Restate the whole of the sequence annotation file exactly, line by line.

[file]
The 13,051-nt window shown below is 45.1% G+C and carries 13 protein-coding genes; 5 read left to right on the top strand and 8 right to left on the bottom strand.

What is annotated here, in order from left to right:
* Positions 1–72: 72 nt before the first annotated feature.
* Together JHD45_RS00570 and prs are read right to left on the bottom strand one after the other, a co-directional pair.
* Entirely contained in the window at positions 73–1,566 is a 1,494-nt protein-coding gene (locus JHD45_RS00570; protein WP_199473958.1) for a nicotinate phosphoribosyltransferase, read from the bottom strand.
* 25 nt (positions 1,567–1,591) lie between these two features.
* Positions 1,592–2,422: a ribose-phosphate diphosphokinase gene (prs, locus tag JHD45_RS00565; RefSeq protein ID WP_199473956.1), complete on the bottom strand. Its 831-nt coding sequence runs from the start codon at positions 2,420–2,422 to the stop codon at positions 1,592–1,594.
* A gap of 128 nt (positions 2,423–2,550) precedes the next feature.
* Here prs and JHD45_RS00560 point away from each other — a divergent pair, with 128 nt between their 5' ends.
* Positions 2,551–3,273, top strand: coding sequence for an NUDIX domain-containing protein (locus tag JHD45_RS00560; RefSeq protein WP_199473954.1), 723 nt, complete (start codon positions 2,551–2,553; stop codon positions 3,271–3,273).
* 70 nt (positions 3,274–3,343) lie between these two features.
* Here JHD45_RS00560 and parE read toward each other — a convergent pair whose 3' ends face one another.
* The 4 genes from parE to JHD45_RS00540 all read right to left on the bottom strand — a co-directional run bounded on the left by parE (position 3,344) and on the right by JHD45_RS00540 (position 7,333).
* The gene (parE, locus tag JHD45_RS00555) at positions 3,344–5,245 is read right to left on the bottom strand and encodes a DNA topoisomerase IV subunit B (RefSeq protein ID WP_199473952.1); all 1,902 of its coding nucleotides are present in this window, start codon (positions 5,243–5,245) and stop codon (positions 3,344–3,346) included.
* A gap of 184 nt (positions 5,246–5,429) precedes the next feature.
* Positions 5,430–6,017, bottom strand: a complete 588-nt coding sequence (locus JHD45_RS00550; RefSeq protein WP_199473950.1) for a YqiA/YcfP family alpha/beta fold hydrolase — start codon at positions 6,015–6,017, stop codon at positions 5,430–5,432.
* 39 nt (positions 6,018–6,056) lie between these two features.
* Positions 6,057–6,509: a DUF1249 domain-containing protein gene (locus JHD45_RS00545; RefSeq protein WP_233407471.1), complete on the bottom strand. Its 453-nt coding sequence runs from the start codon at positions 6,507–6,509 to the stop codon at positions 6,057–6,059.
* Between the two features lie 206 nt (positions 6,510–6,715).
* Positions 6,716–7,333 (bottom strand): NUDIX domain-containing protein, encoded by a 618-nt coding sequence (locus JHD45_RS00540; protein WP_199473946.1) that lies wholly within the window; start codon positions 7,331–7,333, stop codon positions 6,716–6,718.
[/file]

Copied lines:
The 13,051-nt window shown below is 45.1% G+C and carries 13 protein-coding genes; 5 read left to right on the top strand and 8 right to left on the bottom strand.

What is annotated here, in order from left to right:
* Positions 1–72: 72 nt before the first annotated feature.
* Together JHD45_RS00570 and prs are read right to left on the bottom strand one after the other, a co-directional pair.
* Entirely contained in the window at positions 73–1,566 is a 1,494-nt protein-coding gene (locus JHD45_RS00570; protein WP_199473958.1) for a nicotinate phosphoribosyltransferase, read from the bottom strand.
* 25 nt (positions 1,567–1,591) lie between these two features.
* Positions 1,592–2,422: a ribose-phosphate diphosphokinase gene (prs, locus tag JHD45_RS00565; RefSeq protein ID WP_199473956.1), complete on the bottom strand. Its 831-nt coding sequence runs from the start codon at positions 2,420–2,422 to the stop codon at positions 1,592–1,594.
* A gap of 128 nt (positions 2,423–2,550) precedes the next feature.
* Here prs and JHD45_RS00560 point away from each other — a divergent pair, with 128 nt between their 5' ends.
* Positions 2,551–3,273, top strand: coding sequence for an NUDIX domain-containing protein (locus tag JHD45_RS00560; RefSeq protein WP_199473954.1), 723 nt, complete (start codon positions 2,551–2,553; stop codon positions 3,271–3,273).
* 70 nt (positions 3,274–3,343) lie between these two features.
* Here JHD45_RS00560 and parE read toward each other — a convergent pair whose 3' ends face one another.
* The 4 genes from parE to JHD45_RS00540 all read right to left on the bottom strand — a co-directional run bounded on the left by parE (position 3,344) and on the right by JHD45_RS00540 (position 7,333).
* The gene (parE, locus tag JHD45_RS00555) at positions 3,344–5,245 is read right to left on the bottom strand and encodes a DNA topoisomerase IV subunit B (RefSeq protein ID WP_199473952.1); all 1,902 of its coding nucleotides are present in this window, start codon (positions 5,243–5,245) and stop codon (positions 3,344–3,346) included.
* A gap of 184 nt (positions 5,246–5,429) precedes the next feature.
* Positions 5,430–6,017, bottom strand: a complete 588-nt coding sequence (locus JHD45_RS00550; RefSeq protein WP_199473950.1) for a YqiA/YcfP family alpha/beta fold hydrolase — start codon at positions 6,015–6,017, stop codon at positions 5,430–5,432.
* 39 nt (positions 6,018–6,056) lie between these two features.
* Positions 6,057–6,509: a DUF1249 domain-containing protein gene (locus JHD45_RS00545; RefSeq protein WP_233407471.1), complete on the bottom strand. Its 453-nt coding sequence runs from the start codon at positions 6,507–6,509 to the stop codon at positions 6,057–6,059.
* Between the two features lie 206 nt (positions 6,510–6,715).
* Positions 6,716–7,333 (bottom strand): NUDIX domain-containing protein, encoded by a 618-nt coding sequence (locus JHD45_RS00540; protein WP_199473946.1) that lies wholly within the window; start codon positions 7,331–7,333, stop codon positions 6,716–6,718.